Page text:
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Interviews

John Yoo: Twitter Wades Into Controversy With Fact-Check Label For Trump Tweet

interview with John Yoovia Fox News
Thursday, May 28, 2020

Hoover Institution fellow John Yoo discusses Twitter fact checking President Trump as well as the overall political bias in social media.

Analysis and Commentary

The Doctrine Of Media Untruth

by Victor Davis Hansonvia American Greatness
Sunday, May 24, 2020

When knowledge, wisdom, independent thought, even basic competence were no longer requisites for success, then the media naturally slid into mediocrity, and mastered networking and obsequiousness instead of valuing independence.

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How Innovation Works, with Matt Ridley

interview with Matt Ridleyvia Uncommon Knowledge
Monday, May 18, 2020

AUDIO ONLY

The impact of the COVID-19 crisis on the world’s economies, the real story of Thomas Edison and why he was one of the greatest innovators in human history, why China may not be the threat it appears to be (at least not technologically), and some predictions as to what the world may look like in 2050.

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How Innovation Works, With Matt Ridley

interview with Matt Ridleyvia Uncommon Knowledge
Monday, May 18, 2020

Matt Ridley discusses his new book is How Innovation Works, as well as the impact of the COVID-19 crisis on the world’s economies, the real story of Thomas Edison and why he was one of the greatest innovators in human history, why China may not be the threat it appears to be (at least not technologically), and some predictions as to what the world may look like in 2050. 

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Rights And Regulation In The Internet Age

by Peter Berkowitz quoting Jack Goldsmithvia Real Clear Politics
Sunday, May 17, 2020

In Book I of “Plato’s Republic,” Socrates observes that master doctors serve as our guardians against the most dangerous diseases while possessing the greatest skills for surreptitiously producing them. The quality of doctors’ character makes all the difference.

Starving (or Fattening) the Golden Goose: Generic Entry and the Incentives for Early-Stage Pharmaceutical Innovation

by Lee Branstetter, Chirantan Chatterjee, Eric Higginsvia IP2 Working Paper Series
Tuesday, May 9, 2017

Generic penetration in the U.S. pharmaceutical market has increased, providing significant gains in consumer surplus. What impact has this had on the rate and direction of pharmaceutical innovation? While the overall level of drug development activity has increased, our estimates suggest a sizable, robust, negative relationship between generic penetration and early-stage pharmaceutical innovation.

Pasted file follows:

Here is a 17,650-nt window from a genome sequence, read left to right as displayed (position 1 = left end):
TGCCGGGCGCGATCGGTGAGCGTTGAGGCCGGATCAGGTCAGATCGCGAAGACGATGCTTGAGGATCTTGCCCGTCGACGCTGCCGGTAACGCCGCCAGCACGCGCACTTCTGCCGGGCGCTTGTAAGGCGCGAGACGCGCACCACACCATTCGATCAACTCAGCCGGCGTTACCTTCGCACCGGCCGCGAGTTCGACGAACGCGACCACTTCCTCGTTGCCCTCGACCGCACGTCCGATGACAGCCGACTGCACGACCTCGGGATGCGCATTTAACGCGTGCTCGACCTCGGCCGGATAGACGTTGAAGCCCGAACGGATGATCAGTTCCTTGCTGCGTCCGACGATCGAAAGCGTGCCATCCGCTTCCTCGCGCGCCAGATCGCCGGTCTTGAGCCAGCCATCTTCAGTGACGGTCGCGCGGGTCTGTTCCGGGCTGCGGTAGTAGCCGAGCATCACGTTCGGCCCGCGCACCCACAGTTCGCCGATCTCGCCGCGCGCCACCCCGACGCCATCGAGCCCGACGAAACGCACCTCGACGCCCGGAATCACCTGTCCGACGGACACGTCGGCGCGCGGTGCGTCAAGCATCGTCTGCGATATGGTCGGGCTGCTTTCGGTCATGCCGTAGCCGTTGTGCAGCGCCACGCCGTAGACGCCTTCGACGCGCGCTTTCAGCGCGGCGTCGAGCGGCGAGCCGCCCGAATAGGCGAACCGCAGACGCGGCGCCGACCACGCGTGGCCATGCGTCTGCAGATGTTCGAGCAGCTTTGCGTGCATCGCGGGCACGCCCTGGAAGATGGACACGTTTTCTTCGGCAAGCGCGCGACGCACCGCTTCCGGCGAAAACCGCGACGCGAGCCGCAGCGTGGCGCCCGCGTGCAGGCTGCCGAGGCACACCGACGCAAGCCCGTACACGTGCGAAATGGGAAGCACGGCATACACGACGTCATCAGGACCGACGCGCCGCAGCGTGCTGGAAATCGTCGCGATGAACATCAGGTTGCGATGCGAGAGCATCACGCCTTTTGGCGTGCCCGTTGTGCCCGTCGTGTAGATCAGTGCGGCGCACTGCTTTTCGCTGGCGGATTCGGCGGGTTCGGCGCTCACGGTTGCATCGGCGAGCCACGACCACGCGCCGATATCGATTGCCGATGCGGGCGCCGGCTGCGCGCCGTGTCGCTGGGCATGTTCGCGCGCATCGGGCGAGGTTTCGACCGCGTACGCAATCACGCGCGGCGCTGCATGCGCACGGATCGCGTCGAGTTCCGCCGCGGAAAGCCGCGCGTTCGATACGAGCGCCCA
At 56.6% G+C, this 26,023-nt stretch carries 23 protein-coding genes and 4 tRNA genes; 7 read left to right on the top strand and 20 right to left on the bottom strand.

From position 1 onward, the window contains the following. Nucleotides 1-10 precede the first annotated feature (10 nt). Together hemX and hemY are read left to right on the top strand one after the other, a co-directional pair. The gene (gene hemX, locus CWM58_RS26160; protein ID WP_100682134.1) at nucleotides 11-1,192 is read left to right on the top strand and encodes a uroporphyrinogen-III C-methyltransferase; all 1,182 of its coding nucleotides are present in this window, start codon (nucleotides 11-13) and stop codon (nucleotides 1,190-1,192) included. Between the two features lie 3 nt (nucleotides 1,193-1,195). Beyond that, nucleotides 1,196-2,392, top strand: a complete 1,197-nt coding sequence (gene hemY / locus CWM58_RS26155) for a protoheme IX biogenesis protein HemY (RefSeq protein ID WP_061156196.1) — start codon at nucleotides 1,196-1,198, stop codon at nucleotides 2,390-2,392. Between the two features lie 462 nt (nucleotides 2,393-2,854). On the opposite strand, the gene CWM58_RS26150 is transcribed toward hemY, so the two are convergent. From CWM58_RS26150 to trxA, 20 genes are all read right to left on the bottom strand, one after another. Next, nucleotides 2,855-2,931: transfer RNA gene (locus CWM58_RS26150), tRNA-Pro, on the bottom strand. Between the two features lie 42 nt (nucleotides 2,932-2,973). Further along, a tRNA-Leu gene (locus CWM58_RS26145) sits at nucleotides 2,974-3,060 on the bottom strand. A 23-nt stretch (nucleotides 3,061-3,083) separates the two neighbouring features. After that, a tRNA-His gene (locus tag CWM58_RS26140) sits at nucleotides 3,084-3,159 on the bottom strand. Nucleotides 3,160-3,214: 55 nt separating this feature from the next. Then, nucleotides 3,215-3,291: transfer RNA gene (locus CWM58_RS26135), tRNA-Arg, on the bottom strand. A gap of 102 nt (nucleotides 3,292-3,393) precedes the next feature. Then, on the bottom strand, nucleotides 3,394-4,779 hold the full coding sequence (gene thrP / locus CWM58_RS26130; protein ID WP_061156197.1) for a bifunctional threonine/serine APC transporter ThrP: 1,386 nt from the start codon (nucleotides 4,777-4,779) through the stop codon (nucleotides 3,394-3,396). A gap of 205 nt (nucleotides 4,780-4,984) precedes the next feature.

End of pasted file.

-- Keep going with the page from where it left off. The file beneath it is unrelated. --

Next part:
A Quality-Adjusted Price Index for Colorectal Cancer Drugs

by Claudio Lucarelli, Sean Nicholsonvia IP2 Working Paper Series
Friday, April 7, 2017

The average price of treating a colorectal cancer patient with chemotherapy increased from about $100 in 1993 to $36,000 in 2005, due largely to the approval and widespread use of five new drugs between 1996 and 2004. We examine whether the substantial increase in spending has been worth it. 

Has the Academy Led Patent Law Astray?

by Jonathan M. Barnettvia IP2 Working Paper Series
Friday, April 7, 2017

Scholarly commentary widely asserts that technology markets suffer from a triplet of adverse effects arising from the strong patent regime associated with the establishment of the Court of Appeals for the Federal Circuit in 1982: “patent thickets” that burden innovation with transaction and litigation costs; “patent holdup” resulting in excessive payouts to opportunistic patent holders; and “royalty stacking” resulting in exorbitant patent licensing fees.

Alternative Remedies in Standard Essential Patents Disputes

by Igor Nikolicvia IP2 Working Paper Series
Friday, April 7, 2017

The possibility to seek and obtain injunctions for the infringement of Standard Essential Patents (SEPs) is limited in both the US and the EU. The reasons for restricting the use of injunctions is due to concern of patent holdup, i.e. the possibility of SEP holder to force standard-implementers to accept onerous licensing terms, exceeding patent’s true economic value, as well as seeing injunctions as incompatible with the commitment given by the patent holder that it will license its SEPs on fair, reasonable and non-discriminatory (FRAND) terms.

Patent Applications

Why Incentives for “Patent Holdout” Threaten to Dismantle FRAND, and Why It Matters

by Richard A. Epstein, Kayvan B. Noroozivia IP2 Working Paper Series
Wednesday, January 18, 2017

An increasing number of judges, legislators and scholars wrongly believe that the FRAND commitment was principally created to advance the interests of technology implementers, and should be interpreted by giving a presumptive preference toward those interests. That premise has led courts to take a categorically hostile view toward awarding injunctions against implementers under all circumstances. 

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Energy Policy Task Force


The Task Force on Energy Policy addresses energy policy in the United States and its effects on our domestic and international political priorities, particularly our national security.